My everlasting love to you –


about the "L'armee Blanche" (White Brigade)

Marcel Louette (1907-1978), was the founder of the Belgian resistance called the White Brigade in 1940. Before the war he had been a school teacher in Antwerp. Even while he was incarcerated in a German concentration camp, and right up to his death in 1978, Marcel Louette remained the symbolic leader of the Belgian Underground movement.

These Belgian Resistance fighters became known as the "White Brigade" because of the white butchers' coats they assumed as their uniform on moving their operations "above ground". From a total of 3,750 men, the White Brigade lost 400 through active war service. During the liberation of the harbor of Antwerp, the brigade worked with other underground groups (the Belgian Secret Army and Group G).

Belgium had been drawn into the war when the German armies marched into the country in 1940. The Belgian Army tried unsuccessfully to stop the Germans - they fought very bravely for eighteen days all the way through Belgium, from the Albert Canal near the German border to the North Sea and both suffered and inflicted heavy losses but, after the Belgian capitulation on 27th May 1940, they were forced to surrender arms. The Belgian King, Leopold III, in his capacity as Head of State and Commander in Chief of the Belgian Army, had asked the Germans for a suspension of arms as he wished to spare his people further bloodshed. The King was made a prisoner of war and the Belgian Cabinet (which had disassociated itself from his actions) set up a government in-exile in London and announced its resolve to continue war at the side of the allies.

At this time, many thousands of Belgians were deported to Nazi Germany as forced laborers; 25,124 were Belgian Jews destined for the horrors of Auschwitz-Birkenau (two-thirds murdered upon arrival, 1,207 survived the war. Many ordinary Belgians put their lives at risk to save people from deportation and to harass the occupier. It was not long before two main underground organizations emerged: the "Secret Army" and the "White Brigade". Together, the brave men and women of the Belgian Resistance finally helped to oust the Germans from their country in 1944.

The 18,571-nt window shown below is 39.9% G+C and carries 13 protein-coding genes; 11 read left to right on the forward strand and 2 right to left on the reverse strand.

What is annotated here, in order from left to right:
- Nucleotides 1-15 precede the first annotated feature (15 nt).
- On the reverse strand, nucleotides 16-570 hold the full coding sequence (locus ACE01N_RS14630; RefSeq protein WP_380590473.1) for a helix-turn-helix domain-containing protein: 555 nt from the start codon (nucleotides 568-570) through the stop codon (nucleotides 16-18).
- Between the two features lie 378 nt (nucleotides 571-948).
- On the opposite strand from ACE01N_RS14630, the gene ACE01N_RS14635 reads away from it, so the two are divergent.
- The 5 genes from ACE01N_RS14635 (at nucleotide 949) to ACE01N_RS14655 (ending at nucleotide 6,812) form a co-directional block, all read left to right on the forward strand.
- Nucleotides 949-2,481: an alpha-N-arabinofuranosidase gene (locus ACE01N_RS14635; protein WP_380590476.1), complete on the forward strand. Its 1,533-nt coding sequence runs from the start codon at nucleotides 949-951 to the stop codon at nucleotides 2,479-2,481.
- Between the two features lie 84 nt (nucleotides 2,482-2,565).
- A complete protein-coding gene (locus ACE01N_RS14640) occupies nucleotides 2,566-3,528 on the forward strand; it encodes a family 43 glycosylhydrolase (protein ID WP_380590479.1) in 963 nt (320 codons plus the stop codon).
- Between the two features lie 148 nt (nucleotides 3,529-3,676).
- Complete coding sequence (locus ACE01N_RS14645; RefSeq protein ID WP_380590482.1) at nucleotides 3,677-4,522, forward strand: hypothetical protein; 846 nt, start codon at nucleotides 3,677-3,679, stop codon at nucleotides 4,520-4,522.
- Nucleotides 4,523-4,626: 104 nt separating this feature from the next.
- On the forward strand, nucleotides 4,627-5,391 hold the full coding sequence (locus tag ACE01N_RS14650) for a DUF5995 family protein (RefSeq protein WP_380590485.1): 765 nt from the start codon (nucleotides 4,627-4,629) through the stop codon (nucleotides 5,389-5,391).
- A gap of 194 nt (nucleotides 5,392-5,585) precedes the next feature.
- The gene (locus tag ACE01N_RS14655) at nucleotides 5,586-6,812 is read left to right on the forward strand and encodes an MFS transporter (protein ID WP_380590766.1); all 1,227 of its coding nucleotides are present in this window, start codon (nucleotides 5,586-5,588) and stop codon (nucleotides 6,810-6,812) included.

A large number of British, American and allied men whose aircraft were shot down, either on their way to bomb Nazi installations or on their way back home, were given assistance. They were given civilian clothes and frequently moved from house to house, staying with Belgian families who supported the resistance. The resistance would aid the airmen by giving them false papers and guiding them to either neutral or Allied occupied territory. They were guided along the "Comet Line", a series of safe houses, through German occupied towns and villages to the French border where members of the French section of the Comet Line took over and guided them through France, over the Pyrenees and into Spain. It was a very long and perilous journey.

Andrée de Jongh ("Dédée" or the "Little Cyclone"),
a 24-year old Belgian woman who established the Comet Line

There were also a number of Russian evaders. Mostly soldiers who, as prisoners of war, had been interned in Belgium, some in the "Russian Camp" (official designation, "Stalag IV H - 1304") just outside the village of Eisden. In this camp, the poor unfortunates were used as slave labour in the Eisden Coal Mines - Nazi Germany needed all the resources it could get and coal was a valuable resource. Those who escaped were helped. However, the majority of evaders were aircrew. Some of these men actually bailed out over Germany itself or Holland, and had already come a long way before reaching Belgium.

Resistance fighters were also credited with stopping a train which was transporting Jewish prisoners to Auschwitz. This train was labeled the Twentieth convoy. In fact, the German Army lost thousands of trains during the war due to acts of sabotage. German units were spread throughout Europe and many smaller units were targeted by resistance fighters. Ambushes were a common tactic used. Rail lines were very often targeted to disrupt the flow of materials and men for the German Army. Stretches of track were rigged with explosive charges and would be set to explode as the train passed over them. The resistance groups cost the German Army millions of dollars worth of equipment and had a large psychological effect on the German soldiers. By stalling and delaying the German forces, the Belgian Resistance group prevented the Axis from ever establishing a stable base of operations in occupied Belgium.